Bystander effects and their implications for clinical radiation therapy: Insights from multiscale in silico  experiments

Gibin G. Powathil (Lead / Corresponding author), Alastair J. Munro, Mark A J Chaplain, Maciej Swat

Research output: Contribution to journalArticlepeer-review

37 Citations (Scopus)


Radiotherapy is a commonly used treatment for cancer and is usually given in varying doses. At low radiation doses relatively few cells die as a direct response to radiation but secondary radiation effects, such as DNA mutation or bystander phenomena, may affect many cells. Consequently it is at low radiation levels where an understanding of bystander effects is essential in designing novel therapies with superior clinical outcomes. In this paper, we use a hybrid multiscale mathematical model to study the direct effects of radiation as well as radiation-induced bystander effects on both tumour cells and normal cells. We show that bystander responses play a major role in mediating radiation damage to cells at low-doses of radiotherapy, doing more damage than that due to direct radiation. The survival curves derived from our computational simulations showed an area of hyper-radiosensitivity at low-doses that are not obtained using a traditional radiobiological model.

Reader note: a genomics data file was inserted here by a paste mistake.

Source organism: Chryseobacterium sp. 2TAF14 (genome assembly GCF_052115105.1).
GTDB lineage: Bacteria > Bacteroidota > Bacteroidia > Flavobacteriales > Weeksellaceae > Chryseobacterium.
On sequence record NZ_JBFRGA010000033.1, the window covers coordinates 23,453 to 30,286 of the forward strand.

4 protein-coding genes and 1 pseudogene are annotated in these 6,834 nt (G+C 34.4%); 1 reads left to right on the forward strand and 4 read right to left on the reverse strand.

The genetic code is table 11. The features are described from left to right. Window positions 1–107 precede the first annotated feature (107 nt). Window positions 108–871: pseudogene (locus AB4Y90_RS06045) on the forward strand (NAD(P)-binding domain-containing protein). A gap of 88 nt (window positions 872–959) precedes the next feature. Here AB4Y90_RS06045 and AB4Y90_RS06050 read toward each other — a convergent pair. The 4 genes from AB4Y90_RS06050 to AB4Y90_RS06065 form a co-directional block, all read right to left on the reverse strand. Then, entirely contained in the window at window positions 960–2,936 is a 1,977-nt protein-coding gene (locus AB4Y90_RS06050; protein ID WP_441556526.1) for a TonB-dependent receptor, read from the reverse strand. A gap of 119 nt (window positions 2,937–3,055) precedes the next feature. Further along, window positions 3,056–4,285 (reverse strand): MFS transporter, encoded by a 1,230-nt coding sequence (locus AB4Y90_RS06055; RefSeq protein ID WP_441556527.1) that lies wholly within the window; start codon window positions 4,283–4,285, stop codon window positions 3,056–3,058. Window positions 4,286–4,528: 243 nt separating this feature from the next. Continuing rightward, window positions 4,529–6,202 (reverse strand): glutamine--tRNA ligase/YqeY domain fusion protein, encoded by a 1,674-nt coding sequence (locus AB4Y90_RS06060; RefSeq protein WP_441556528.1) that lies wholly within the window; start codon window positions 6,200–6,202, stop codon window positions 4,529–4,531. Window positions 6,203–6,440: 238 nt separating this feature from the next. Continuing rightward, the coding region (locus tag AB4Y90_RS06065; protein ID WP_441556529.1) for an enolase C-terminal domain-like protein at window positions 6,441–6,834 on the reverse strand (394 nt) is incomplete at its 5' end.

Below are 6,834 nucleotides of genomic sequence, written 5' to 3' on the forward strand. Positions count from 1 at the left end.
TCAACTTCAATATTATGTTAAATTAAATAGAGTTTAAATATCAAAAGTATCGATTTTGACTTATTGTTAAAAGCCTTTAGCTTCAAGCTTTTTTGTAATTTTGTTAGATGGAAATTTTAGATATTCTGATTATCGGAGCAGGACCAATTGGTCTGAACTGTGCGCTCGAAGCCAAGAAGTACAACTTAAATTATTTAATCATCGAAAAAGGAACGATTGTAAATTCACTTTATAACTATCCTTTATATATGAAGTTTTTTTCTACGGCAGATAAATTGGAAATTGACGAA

Original languageEnglish
Pages (from-to)1-14
Number of pages14
JournalJournal of Theoretical Biology
Early online date12 Apr 2016
Publication statusPublished - 21 Jul 2016


  • Cell-cycle
  • Multiscale mathematical model
  • Radiation therapy
  • Radiation-induced bystander effects

ASJC Scopus subject areas

  • Applied Mathematics
  • Statistics and Probability
  • Modelling and Simulation
  • General Agricultural and Biological Sciences
  • General Biochemistry,Genetics and Molecular Biology
  • General Immunology and Microbiology
  • General Medicine


Dive into the research topics of 'Bystander effects and their implications for clinical radiation therapy: Insights from multiscale in silico  experiments'. Together they form a unique fingerprint.

Cite this